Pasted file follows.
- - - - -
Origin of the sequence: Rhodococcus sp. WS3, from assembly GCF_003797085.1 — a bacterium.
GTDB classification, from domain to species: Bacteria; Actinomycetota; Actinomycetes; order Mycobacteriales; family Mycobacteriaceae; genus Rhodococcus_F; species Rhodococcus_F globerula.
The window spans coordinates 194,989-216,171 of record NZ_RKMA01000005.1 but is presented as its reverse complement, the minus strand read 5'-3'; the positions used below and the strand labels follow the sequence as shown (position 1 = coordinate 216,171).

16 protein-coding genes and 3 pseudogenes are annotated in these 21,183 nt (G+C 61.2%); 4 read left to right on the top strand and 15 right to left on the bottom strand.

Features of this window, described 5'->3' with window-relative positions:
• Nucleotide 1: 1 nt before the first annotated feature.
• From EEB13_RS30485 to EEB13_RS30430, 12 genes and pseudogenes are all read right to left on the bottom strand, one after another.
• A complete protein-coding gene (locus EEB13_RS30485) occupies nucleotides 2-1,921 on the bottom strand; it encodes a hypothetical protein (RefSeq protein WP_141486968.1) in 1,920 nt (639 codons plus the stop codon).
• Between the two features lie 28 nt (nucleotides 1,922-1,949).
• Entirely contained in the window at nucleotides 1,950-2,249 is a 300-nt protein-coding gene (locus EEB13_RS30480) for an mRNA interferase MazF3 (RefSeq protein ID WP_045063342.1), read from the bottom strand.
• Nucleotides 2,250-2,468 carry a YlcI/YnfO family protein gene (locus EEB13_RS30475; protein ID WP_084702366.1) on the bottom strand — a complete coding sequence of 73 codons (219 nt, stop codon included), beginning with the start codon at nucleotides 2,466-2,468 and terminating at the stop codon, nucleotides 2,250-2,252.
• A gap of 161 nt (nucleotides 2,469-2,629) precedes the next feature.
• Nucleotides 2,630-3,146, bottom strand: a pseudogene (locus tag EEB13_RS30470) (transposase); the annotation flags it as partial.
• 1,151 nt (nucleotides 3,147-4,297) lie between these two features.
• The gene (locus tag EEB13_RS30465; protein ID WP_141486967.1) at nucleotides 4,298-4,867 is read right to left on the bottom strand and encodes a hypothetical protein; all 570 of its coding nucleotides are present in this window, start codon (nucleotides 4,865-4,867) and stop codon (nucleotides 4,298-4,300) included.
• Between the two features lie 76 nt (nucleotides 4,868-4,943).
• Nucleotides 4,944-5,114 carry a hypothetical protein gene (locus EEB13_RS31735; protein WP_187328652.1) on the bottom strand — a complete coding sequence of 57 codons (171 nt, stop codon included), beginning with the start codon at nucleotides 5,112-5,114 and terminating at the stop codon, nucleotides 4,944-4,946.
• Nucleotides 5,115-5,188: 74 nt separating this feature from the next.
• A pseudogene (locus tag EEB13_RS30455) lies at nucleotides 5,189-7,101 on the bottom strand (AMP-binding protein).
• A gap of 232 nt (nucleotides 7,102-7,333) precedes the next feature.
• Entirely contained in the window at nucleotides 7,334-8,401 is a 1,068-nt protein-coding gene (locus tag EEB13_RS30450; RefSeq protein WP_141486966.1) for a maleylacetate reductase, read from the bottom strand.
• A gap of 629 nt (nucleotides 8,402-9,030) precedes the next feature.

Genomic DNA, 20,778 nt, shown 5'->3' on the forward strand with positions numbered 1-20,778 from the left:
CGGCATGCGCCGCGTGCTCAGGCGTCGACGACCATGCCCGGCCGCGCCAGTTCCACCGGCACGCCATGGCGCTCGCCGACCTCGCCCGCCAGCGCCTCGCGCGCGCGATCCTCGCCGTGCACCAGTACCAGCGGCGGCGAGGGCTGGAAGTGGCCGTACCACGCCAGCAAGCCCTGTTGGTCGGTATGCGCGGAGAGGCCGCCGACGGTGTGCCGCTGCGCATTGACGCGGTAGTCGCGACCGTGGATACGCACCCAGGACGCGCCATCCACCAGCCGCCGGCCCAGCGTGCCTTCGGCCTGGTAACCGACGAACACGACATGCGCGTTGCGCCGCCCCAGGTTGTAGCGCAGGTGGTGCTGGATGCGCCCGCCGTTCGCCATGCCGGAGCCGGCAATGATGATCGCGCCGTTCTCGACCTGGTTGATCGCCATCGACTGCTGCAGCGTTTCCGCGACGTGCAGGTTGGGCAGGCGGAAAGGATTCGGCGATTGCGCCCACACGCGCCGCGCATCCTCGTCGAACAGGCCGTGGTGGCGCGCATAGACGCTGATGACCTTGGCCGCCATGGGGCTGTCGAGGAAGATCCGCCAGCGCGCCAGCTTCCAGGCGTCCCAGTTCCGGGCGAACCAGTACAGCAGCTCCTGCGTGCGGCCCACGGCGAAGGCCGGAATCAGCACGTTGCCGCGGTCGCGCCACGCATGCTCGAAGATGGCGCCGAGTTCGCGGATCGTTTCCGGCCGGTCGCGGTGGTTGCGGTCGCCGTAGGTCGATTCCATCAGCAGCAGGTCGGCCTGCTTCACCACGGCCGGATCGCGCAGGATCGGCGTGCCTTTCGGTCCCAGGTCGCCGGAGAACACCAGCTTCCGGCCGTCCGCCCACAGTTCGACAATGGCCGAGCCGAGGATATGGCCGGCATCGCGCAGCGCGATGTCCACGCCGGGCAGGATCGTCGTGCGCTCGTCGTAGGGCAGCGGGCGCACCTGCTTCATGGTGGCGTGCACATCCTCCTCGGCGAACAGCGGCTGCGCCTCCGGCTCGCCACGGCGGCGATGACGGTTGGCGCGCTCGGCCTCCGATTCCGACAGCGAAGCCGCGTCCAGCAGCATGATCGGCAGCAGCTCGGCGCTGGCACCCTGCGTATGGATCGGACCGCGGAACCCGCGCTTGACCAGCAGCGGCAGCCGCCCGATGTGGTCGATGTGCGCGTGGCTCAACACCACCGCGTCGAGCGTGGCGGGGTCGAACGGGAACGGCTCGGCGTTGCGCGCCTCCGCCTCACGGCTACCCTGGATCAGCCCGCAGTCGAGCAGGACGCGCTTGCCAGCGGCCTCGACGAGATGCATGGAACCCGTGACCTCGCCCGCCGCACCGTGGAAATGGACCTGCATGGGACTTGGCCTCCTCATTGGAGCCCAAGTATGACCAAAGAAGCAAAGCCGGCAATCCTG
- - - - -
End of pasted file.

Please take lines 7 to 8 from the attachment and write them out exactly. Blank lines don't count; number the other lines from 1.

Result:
• From EEB13_RS30485 to EEB13_RS30430, 12 genes and pseudogenes are all read right to left on the bottom strand, one after another.
• A complete protein-coding gene (locus EEB13_RS30485) occupies nucleotides 2-1,921 on the bottom strand; it encodes a hypothetical protein (RefSeq protein WP_141486968.1) in 1,920 nt (639 codons plus the stop codon).